6. if you look at your history, all the small car companies were gobbled up by the big 3 - cuz they simply cut their prices low enough such that they could outlive the little guys.

    but i absolutely agree with your advertising slogans.

    that is what i refer to as "nothing fancy".

    however, the best advertising is word of mouth.

    and lower prices mean more mouths. simple as that.

  7. I would agree that GM's marketing team has failed Volt's launch... From its lacking of HOV sticker to silly ads.. Volt should be advertised as great ride, quiet and class beat performance hybrid...

  8. we will have a Volt commercial in the philippines soon

  9. Electric Vehicles participating in motorsport will help raise awareness and advantages of EVs. I attended round 1 of the Australian TTXGP Electric Motorcycle racing championship and many team owners and riders of gas bikes want to get into Electric Motorcycles. They said that EVs are the way of the future and for the sport to be sustainable, we have to go Electric.

  10. Yes. Show hot chicks and dudes enjoying their exotic ride. People smiling and driving. Show the cool stuff inside. This car is so cool it has buckets seat for everybody!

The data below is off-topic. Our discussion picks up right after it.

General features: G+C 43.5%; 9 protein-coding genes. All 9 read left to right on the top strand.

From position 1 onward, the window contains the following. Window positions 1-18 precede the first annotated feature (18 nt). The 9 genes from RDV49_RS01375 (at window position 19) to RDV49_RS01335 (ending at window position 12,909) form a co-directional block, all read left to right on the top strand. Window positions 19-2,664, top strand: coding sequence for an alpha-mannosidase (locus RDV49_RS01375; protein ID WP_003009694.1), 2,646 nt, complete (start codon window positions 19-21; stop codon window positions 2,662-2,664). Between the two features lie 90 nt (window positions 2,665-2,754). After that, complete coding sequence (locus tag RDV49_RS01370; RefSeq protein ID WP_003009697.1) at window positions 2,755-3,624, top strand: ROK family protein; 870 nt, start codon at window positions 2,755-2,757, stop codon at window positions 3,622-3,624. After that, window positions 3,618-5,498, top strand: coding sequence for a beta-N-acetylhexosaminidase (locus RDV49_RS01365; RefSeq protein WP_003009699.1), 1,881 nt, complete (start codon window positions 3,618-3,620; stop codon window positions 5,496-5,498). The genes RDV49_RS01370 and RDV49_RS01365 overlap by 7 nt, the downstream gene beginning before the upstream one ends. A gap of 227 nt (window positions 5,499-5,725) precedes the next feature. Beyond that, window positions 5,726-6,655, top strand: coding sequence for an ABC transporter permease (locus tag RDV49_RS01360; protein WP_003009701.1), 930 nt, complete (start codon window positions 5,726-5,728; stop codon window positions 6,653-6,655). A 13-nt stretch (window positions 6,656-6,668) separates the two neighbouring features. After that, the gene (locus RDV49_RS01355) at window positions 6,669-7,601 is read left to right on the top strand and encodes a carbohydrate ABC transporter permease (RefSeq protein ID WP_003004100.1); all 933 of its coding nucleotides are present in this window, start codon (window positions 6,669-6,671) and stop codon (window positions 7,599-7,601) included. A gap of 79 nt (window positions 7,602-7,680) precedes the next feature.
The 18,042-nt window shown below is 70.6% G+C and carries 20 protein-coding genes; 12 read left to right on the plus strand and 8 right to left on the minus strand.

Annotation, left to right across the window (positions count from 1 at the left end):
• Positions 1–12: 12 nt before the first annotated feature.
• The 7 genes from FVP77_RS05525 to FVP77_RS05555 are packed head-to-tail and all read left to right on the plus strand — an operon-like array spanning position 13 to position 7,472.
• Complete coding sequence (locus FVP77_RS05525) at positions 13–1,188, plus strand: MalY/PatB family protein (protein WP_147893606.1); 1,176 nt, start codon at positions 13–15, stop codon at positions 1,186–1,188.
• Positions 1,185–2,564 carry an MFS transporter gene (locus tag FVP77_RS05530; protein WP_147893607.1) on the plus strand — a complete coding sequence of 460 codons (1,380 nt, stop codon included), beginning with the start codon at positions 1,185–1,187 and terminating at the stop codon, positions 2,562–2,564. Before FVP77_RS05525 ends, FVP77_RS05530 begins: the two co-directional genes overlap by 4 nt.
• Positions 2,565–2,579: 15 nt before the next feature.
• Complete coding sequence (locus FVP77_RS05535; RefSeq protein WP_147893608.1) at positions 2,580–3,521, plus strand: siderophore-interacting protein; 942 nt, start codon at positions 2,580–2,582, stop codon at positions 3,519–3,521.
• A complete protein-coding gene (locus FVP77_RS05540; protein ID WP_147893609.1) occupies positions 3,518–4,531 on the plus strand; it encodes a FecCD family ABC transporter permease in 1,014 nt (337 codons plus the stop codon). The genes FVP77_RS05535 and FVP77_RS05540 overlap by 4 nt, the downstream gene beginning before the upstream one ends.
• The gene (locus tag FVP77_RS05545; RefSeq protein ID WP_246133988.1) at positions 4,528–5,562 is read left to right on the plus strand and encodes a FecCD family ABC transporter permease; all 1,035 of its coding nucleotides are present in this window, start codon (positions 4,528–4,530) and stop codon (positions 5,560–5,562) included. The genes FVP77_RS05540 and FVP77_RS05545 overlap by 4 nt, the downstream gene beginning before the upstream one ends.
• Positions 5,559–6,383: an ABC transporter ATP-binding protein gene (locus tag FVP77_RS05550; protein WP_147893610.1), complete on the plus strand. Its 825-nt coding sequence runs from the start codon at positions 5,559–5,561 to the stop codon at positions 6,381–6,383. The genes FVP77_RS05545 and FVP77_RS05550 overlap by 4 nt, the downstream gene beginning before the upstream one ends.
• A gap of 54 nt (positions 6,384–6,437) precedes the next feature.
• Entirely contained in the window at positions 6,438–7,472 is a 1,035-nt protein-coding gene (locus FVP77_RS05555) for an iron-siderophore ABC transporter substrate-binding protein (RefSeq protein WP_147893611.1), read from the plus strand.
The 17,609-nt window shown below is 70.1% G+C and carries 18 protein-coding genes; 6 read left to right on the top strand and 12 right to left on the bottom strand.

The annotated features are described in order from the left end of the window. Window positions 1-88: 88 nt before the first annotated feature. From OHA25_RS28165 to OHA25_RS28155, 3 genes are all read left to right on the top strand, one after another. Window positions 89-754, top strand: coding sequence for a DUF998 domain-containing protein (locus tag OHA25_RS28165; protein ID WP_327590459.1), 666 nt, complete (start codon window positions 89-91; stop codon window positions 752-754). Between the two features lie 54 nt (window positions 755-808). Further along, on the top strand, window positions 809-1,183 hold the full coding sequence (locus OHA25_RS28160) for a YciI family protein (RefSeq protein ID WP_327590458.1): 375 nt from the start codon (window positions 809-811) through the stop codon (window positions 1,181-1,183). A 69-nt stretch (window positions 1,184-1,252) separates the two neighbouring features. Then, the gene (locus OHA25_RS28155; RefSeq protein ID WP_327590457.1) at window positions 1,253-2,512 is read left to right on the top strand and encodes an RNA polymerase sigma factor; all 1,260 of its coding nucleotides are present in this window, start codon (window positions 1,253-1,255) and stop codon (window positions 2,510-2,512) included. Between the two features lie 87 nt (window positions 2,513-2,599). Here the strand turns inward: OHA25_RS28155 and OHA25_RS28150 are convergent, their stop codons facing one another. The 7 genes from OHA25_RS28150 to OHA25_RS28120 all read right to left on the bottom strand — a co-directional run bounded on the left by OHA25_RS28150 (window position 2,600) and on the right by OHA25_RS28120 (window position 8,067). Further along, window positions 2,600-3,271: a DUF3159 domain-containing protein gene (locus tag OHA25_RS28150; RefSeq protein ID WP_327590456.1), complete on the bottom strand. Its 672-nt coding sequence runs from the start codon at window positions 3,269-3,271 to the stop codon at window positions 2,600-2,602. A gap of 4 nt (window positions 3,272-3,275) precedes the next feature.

Obviously the people GM has advertising the Volt have never enjoyed it.

  11. I absolutely agree with Devlin's comments. Being a Volt owner, GM's ad campaign has been the car's carbuncle. The only non-embarrassing use of air time is the latest bit that I have seen, a woman saying simply that she just ran all her errands and didn't use a drop of gas...

  12. The most fun I ever had driving a car was when I was selling ZAPs & ZENNs for Environmental Motors. What a hoot! People would stare, & I loved seeing their curious, puzzled faces as I drove by. So inspired by the whole experience, I penned 2 theme songs about EVs. Here are the links - I hope you enjoy them:

    As Tom Fair added with these lyrics: "Electric fever makes you a believer." This is such a true statement. Electric fever is contagious indeed and what we really need to advance alternative fuels!

  13. Save a a Volt.

    Stop sending your money to oil dictators that want to harm us.


  14. can you write a letter on your 1995 Windows based laptop? and send it by dial-up hookup?
    Sure you can. It works.
    Then stick with it. Just like you stick with your dinosaur-juice burning piston motor.